PostgreSQL Database Security: Authentication
source link: https://www.percona.com/blog/2021/02/01/postgresql-database-security-authentication/
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Recently, I wrote an overview about what you need to know about PostgreSQL security. For this post, I want to write about PostgreSQL authentication. It is divided into three categories: 1. PostgreSQL Internal Authentication, 2. OS-based Authentication, and 3. External Server-Based Authentication. In most cases, PostgreSQL is configured to be used with internal authentication, so here we will discuss each and every internal authentication method in detail. The next blog will cover the OS authentication methods such as PAM, Peer, and Ident.
The following is the list of PostgreSQL internal authentication supported methods.
PostgreSQL has a configuration file to configure authentication called pg_hba.conf. All the authentication-related settings are part of this configuration file. Here is the sample pg_hba.conf file:
The first column of the “pg_hbaa.conf” file is the “host”. It can be either local or host. The local is fixed for the Unix-Domain socket, and in the case of a host, you need to specify the host IP address in the address column. The second column is the database, which is used to specify the database name. You can set the authentication method based on databases, meaning your database can have its own authentication method. If these values are set to all, then all the databases will use the same authentication method. The third column of the file is the user, which means you can set separate authentication methods for different users and “all” means apply to all users. The fourth parameter is to specify the IP address, which means which IP address can use that authentication method. The next column is the auth-method which can be any of the authentication methods shown in Figure 1. The last column is auth-options, in case any authentication method has some options.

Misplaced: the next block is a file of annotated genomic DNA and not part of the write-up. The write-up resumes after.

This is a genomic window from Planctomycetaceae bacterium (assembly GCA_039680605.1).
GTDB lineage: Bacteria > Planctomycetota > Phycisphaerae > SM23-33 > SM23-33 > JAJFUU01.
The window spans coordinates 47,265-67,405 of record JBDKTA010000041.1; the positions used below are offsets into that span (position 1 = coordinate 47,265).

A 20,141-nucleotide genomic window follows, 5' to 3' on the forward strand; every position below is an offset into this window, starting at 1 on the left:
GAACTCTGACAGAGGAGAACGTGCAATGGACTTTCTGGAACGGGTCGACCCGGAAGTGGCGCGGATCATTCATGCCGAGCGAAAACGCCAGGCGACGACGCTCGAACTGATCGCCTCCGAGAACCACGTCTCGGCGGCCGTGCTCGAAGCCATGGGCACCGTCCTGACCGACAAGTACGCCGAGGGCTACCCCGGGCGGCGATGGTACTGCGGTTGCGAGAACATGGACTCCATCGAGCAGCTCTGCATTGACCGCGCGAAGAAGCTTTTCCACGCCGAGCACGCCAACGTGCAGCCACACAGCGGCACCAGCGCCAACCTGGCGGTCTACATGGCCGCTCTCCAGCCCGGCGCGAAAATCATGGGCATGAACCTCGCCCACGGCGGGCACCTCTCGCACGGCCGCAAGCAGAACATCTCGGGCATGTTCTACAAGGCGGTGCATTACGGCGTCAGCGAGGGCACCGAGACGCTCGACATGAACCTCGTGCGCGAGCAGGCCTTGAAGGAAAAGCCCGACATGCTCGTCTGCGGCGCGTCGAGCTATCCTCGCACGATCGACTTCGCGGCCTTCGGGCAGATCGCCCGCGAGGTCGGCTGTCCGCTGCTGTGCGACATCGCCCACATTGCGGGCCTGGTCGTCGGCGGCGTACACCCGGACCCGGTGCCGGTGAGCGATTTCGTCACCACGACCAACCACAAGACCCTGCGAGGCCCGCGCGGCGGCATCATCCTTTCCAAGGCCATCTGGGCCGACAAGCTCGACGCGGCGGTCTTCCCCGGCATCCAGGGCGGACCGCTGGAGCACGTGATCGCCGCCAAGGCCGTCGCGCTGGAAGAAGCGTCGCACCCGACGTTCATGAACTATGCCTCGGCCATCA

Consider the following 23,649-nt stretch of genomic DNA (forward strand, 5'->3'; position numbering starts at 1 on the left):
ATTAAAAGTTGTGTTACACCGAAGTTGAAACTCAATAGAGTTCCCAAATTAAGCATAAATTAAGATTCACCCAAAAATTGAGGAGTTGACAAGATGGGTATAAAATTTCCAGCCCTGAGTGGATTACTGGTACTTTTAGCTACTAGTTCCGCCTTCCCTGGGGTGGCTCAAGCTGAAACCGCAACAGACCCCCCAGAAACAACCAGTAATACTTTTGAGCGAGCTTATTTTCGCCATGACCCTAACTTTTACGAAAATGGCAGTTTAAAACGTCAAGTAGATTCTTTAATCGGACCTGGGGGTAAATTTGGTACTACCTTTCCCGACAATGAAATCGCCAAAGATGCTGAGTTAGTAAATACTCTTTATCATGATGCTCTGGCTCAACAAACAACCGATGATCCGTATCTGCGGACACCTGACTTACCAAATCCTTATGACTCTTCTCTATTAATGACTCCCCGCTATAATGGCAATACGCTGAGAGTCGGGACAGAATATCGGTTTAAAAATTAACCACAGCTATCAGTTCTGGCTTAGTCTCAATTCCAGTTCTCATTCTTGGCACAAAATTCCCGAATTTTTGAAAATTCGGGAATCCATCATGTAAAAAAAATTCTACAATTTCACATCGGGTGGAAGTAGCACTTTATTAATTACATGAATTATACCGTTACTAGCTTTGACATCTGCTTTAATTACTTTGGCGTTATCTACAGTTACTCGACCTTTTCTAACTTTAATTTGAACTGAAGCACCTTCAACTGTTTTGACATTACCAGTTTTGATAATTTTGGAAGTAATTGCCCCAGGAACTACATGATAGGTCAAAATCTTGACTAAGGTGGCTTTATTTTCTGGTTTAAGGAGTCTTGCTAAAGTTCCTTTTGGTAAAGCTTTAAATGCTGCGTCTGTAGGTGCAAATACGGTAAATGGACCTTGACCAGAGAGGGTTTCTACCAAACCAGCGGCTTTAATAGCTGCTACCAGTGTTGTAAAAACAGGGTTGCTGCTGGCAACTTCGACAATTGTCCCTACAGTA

Trust and Reject
When you specify the authentication method Trust, then any user who fulfills the requirement will not require any password. Similarly, in the case of Reject, any user who fulfills the requirement will not be allowed to login into the system. Here is the example of Trust and Reject:
The pg_hba.conf file has two entries; the first one has authentication method trust and the second one has authentication method reject. A local host user no longer needs to have a password and will be granted permission to login into the system without the password. But any computer other than localhost will be rejected, because of the second line of the pg_hba.conf file.
In the case of md5 authentication, you need to provide the password. Let’s look at a simple example of that.
The SCRAM, or more specifically scram-sha-256, is a challenge-response scheme that prevents password sniffing on untrusted connections. It is one of the most secure authentication methods, using secure, cryptographically-hashed security, to store the passwords on the server.
Step 1: Change the password of the user
Step 2: Change the pg_hba.conf file.
Step 3: Test the connection
Percona Distribution for PostgreSQL is free to download and use. It is the best and most critical enterprise-level components from the open-source community, designed and tested to work together in one single source.
Server Key and Certificate
Step 1: Generate Server keys
Step 2: Generate Server Certificate
Client Keys and Certificate
Step 3: Generate a client certificate
Step 4: Copy root.crt to the client.
Step 5: In postgrsql.conf file set ssl = on
Step 6: Restart PostgreSQL
Now, all set here, and you can test the connection using the psql command.
This is the second part of the security series blog, and in the first blog post, we see the main features of security we need to consider. In this blog, we started with authentication and only focused on the PostgreSQL authentication mechanism and still need to see how external authentication methods work in PostgreSQL. Stay tuned!
Percona Distribution for PostgreSQL provides the best and most critical enterprise components from the open-source community, in a single distribution, designed and tested to work together.
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